Environmental Effects of the Forest Project Protocol Version 3.0 in Question

Pacific Municipal Consultant's "Carbon Conscious" Newsletter, Issue 5, Jan/Feb 2010

AB 32 requires that the State of California encourage the voluntary reduction of greenhouse gases (GHGs). In October 2007, the California Air Resources Board (CARB) adopted forest project protocols as an accounting methodology for use in CARB’s Climate Change Program and as a step toward using the sequestration of carbon in forest resources (trees and timber) as part of a future cap and trade program.

After adoption of the 2007 protocol, CARB "instructed staff to initiate a process to develop additional approaches and reduce barriers for participation by public lands, by private commercial forests, and by private non-timber forests such as oak woodlands."

On September 24, 2009, CARB adopted Version 3.0 of the Forest Project Protocol, requiring that "[p]rojects using this protocol are required to maintain or increase live tree biomass on site and greenhouse gas reductions are only credited for increases in carbon stocks above the baseline (business as usual) level." According to CARB, "[t]he update includes numerous improvements, including expanding applicability for other landowner types, especially public lands and private commercial forests, more accurate conservative methods for calculating baselines and additionality, and improved methods to address leakage and permanence risks."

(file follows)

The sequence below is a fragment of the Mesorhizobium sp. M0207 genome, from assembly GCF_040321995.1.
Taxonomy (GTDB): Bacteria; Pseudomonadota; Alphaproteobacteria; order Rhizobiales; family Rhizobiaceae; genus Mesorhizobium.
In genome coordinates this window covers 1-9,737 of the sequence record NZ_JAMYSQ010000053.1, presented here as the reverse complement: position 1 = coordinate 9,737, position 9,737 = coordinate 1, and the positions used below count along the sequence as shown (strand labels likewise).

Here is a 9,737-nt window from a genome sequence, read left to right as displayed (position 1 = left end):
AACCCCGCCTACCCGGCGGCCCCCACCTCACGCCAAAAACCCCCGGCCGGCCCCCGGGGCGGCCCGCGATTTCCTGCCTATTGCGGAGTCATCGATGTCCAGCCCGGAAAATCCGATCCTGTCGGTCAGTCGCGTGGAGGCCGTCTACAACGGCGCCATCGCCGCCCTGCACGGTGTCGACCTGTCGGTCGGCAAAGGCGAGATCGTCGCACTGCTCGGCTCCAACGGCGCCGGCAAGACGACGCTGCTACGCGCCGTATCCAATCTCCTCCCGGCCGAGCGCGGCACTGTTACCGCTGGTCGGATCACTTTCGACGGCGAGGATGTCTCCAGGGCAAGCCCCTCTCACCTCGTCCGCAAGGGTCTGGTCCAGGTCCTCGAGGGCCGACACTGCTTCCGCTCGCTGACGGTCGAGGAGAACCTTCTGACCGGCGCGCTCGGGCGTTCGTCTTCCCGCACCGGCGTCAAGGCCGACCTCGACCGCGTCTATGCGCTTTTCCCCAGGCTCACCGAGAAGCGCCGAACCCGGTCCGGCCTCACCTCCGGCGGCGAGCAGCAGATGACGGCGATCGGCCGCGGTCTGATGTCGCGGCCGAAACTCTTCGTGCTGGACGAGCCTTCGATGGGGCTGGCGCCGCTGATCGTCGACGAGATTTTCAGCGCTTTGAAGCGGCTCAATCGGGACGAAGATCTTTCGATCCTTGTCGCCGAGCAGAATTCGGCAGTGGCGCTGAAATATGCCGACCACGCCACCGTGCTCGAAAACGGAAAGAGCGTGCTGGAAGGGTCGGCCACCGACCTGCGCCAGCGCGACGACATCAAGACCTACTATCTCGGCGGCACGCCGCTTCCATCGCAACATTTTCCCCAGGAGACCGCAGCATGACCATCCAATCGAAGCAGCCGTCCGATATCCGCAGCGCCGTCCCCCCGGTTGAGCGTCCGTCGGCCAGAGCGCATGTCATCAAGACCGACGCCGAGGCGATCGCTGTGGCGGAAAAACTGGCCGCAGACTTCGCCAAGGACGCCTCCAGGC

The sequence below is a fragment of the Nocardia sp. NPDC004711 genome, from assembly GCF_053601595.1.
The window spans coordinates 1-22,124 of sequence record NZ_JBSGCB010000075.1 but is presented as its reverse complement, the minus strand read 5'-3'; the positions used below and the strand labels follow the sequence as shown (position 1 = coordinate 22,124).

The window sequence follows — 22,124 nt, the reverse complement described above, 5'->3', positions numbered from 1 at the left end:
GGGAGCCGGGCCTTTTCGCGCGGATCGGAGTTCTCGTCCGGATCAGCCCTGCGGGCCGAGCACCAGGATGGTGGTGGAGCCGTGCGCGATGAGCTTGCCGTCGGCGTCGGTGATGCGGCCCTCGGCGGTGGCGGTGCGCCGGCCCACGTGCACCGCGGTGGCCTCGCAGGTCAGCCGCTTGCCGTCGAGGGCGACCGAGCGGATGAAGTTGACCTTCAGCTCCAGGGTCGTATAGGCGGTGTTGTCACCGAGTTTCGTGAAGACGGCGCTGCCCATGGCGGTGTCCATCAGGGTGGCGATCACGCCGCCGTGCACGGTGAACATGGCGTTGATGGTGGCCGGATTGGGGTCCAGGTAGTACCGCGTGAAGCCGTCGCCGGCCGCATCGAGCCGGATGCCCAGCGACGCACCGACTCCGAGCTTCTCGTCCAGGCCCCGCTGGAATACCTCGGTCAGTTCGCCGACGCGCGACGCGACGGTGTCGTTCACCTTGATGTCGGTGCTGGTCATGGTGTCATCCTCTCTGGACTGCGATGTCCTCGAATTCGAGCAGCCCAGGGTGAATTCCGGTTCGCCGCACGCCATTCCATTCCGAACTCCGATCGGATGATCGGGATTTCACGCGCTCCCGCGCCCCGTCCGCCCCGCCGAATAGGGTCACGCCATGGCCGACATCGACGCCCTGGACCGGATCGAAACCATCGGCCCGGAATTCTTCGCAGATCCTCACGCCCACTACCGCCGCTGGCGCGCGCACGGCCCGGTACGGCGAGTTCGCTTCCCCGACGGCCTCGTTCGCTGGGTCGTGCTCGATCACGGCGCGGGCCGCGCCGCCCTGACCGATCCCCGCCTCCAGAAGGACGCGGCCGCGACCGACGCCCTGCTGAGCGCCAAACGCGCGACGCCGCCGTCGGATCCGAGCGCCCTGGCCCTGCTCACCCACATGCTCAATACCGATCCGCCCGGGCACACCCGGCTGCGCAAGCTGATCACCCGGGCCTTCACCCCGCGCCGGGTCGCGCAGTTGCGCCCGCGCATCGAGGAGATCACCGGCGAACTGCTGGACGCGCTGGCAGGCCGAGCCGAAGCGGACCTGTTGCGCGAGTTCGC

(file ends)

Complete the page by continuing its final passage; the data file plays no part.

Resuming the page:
Environmental review was not performed as part of CARB’s adoption of the Forest Project Protocol Version 3.0 and on November 9, 2009, the Center for Biological Diversity (CBD) sent a letter to CARB asserting that "[t]he Board violated the California Environmental Quality Act (CEQA) by failing to consider whether it is reasonably foreseeable that its adoption of the Protocol will result in changes to the physical environment." Further, CBD stated:

"Indeed, the Board apparently failed even to consider whether CEQA applied to its action. Yet the Board’s adoption of the Protocol will encourage and facilitate "underlying activities," including forest clearcutting and greenhouse gas offset trading, that will undoubtedly have environmental effects."

With regard to the impact of CBD’s challenge to CARB’s adoption of the Protocol and the Protocol itself, stay tuned.

View online at: http://carbonconscious.us/newsletter/jan10.html#top